Internet-based home monitoring services could be a key component in delivering government targets for getting parents back into the workplace, it was claimed today.
The recently released Freud report, Reducing Dependency, Increasing Opportunity: Options for the future of welfare to work, made the controversial recommendation that benefit entitlement for single parents should cease when the youngest child reaches the age of 12 and not 16 as is currently the case.
"The Freud review sets out the case for rebalancing rights and responsibilities in the welfare system," said Jim Murphy, minister for welfare reform.
"If we can offer lone parents greater levels of support it is right that we debate whether they should have a greater responsibility to look for work when their child reaches an appropriate age."
Companies including Intamac argue that technology such as internet-based home monitoring services can allow busy parents to work and still feel that their children are safe.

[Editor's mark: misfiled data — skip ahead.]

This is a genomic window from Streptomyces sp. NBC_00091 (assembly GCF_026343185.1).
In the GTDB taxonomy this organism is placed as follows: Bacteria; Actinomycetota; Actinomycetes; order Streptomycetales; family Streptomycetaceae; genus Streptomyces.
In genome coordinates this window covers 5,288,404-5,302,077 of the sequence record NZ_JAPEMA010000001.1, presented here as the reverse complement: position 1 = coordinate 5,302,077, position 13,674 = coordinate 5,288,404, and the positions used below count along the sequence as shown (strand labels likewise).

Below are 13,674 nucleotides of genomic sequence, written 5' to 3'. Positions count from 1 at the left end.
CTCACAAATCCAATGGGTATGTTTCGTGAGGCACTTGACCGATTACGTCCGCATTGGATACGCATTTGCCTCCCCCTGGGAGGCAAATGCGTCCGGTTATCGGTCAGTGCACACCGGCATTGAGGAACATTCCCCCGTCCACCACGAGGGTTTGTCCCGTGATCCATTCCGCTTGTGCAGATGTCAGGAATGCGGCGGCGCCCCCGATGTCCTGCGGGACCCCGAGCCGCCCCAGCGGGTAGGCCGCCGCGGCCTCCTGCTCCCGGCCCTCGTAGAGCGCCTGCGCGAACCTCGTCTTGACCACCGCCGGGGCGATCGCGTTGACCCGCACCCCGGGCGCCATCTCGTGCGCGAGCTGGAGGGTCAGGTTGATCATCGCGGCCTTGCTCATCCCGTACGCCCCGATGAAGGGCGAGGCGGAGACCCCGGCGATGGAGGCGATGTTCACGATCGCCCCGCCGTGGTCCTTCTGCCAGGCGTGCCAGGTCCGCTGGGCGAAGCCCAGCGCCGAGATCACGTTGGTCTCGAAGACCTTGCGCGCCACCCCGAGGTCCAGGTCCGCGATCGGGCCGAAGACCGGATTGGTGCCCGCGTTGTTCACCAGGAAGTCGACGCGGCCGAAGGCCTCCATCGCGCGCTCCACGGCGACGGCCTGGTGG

Kevin Meagher, chief executive at Intamac, said: "We believe technology has a key role to play in the support that government offers to those it is trying to encourage back into the workforce.
"Many of these people will need the reassurance that they can continue to monitor and care for those they are responsible for, as well as hold down a job. "
These technologies include IP cameras which enable remote viewing of homes from any internet connected device via phone, email or text message.
Pin-based entry systems could allow parents to receive an alert at work when their child arrives home from school, for example.
The systems could also be linked to water and smoke detectors to alert owners to floods and fires, and could even monitor normal movement of an elderly fami ly member within the home.
Such systems could be used to send alerts if daily routines do not occur by a specified time each day.
"It is a reality that we have an ageing population and many of the people who will now be required to seek employment will also be responsible for children and/or elderly relatives," said Meagher.
Technology key to getting parents back to work
By Staff Writers on Mar 9, 2007 8:24AM